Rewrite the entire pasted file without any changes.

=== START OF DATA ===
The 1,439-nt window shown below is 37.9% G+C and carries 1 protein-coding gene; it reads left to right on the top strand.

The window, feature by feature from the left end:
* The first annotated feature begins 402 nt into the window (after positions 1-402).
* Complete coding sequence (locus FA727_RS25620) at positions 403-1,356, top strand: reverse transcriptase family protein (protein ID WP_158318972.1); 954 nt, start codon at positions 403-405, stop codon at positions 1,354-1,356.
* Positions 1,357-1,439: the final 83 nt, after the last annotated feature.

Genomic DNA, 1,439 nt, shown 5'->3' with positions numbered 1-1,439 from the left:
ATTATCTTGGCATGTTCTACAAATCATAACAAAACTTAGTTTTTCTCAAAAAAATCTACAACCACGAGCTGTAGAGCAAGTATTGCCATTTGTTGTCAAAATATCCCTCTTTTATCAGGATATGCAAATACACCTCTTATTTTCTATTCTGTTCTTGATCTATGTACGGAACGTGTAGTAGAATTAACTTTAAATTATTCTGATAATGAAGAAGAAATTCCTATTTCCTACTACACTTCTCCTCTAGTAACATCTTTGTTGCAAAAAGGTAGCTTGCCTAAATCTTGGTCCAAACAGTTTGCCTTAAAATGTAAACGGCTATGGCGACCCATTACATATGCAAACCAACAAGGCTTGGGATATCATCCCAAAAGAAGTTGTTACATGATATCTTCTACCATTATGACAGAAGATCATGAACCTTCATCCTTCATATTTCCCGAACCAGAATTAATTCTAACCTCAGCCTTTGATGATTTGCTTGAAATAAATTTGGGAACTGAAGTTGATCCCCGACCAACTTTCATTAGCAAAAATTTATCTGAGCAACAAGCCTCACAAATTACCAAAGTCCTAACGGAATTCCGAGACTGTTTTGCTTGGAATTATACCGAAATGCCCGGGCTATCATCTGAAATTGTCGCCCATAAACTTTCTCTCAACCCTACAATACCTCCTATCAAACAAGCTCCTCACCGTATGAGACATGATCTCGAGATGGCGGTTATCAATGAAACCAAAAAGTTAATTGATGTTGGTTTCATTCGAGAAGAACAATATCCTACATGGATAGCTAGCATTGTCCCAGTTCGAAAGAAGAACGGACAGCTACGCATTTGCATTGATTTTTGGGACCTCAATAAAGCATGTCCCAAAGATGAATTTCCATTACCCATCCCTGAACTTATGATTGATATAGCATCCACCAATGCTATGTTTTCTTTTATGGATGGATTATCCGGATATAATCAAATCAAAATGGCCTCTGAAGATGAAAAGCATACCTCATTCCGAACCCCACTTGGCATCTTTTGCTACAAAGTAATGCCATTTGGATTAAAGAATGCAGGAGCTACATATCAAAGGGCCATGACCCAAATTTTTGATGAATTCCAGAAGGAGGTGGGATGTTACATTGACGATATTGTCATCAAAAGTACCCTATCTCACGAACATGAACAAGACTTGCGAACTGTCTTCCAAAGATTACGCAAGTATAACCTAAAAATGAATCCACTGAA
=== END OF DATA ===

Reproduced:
The 1,439-nt window shown below is 37.9% G+C and carries 1 protein-coding gene; it reads left to right on the top strand.

The window, feature by feature from the left end:
* The first annotated feature begins 402 nt into the window (after positions 1-402).
* Complete coding sequence (locus FA727_RS25620) at positions 403-1,356, top strand: reverse transcriptase family protein (protein ID WP_158318972.1); 954 nt, start codon at positions 403-405, stop codon at positions 1,354-1,356.
* Positions 1,357-1,439: the final 83 nt, after the last annotated feature.

Genomic DNA, 1,439 nt, shown 5'->3' with positions numbered 1-1,439 from the left:
ATTATCTTGGCATGTTCTACAAATCATAACAAAACTTAGTTTTTCTCAAAAAAATCTACAACCACGAGCTGTAGAGCAAGTATTGCCATTTGTTGTCAAAATATCCCTCTTTTATCAGGATATGCAAATACACCTCTTATTTTCTATTCTGTTCTTGATCTATGTACGGAACGTGTAGTAGAATTAACTTTAAATTATTCTGATAATGAAGAAGAAATTCCTATTTCCTACTACACTTCTCCTCTAGTAACATCTTTGTTGCAAAAAGGTAGCTTGCCTAAATCTTGGTCCAAACAGTTTGCCTTAAAATGTAAACGGCTATGGCGACCCATTACATATGCAAACCAACAAGGCTTGGGATATCATCCCAAAAGAAGTTGTTACATGATATCTTCTACCATTATGACAGAAGATCATGAACCTTCATCCTTCATATTTCCCGAACCAGAATTAATTCTAACCTCAGCCTTTGATGATTTGCTTGAAATAAATTTGGGAACTGAAGTTGATCCCCGACCAACTTTCATTAGCAAAAATTTATCTGAGCAACAAGCCTCACAAATTACCAAAGTCCTAACGGAATTCCGAGACTGTTTTGCTTGGAATTATACCGAAATGCCCGGGCTATCATCTGAAATTGTCGCCCATAAACTTTCTCTCAACCCTACAATACCTCCTATCAAACAAGCTCCTCACCGTATGAGACATGATCTCGAGATGGCGGTTATCAATGAAACCAAAAAGTTAATTGATGTTGGTTTCATTCGAGAAGAACAATATCCTACATGGATAGCTAGCATTGTCCCAGTTCGAAAGAAGAACGGACAGCTACGCATTTGCATTGATTTTTGGGACCTCAATAAAGCATGTCCCAAAGATGAATTTCCATTACCCATCCCTGAACTTATGATTGATATAGCATCCACCAATGCTATGTTTTCTTTTATGGATGGATTATCCGGATATAATCAAATCAAAATGGCCTCTGAAGATGAAAAGCATACCTCATTCCGAACCCCACTTGGCATCTTTTGCTACAAAGTAATGCCATTTGGATTAAAGAATGCAGGAGCTACATATCAAAGGGCCATGACCCAAATTTTTGATGAATTCCAGAAGGAGGTGGGATGTTACATTGACGATATTGTCATCAAAAGTACCCTATCTCACGAACATGAACAAGACTTGCGAACTGTCTTCCAAAGATTACGCAAGTATAACCTAAAAATGAATCCACTGAA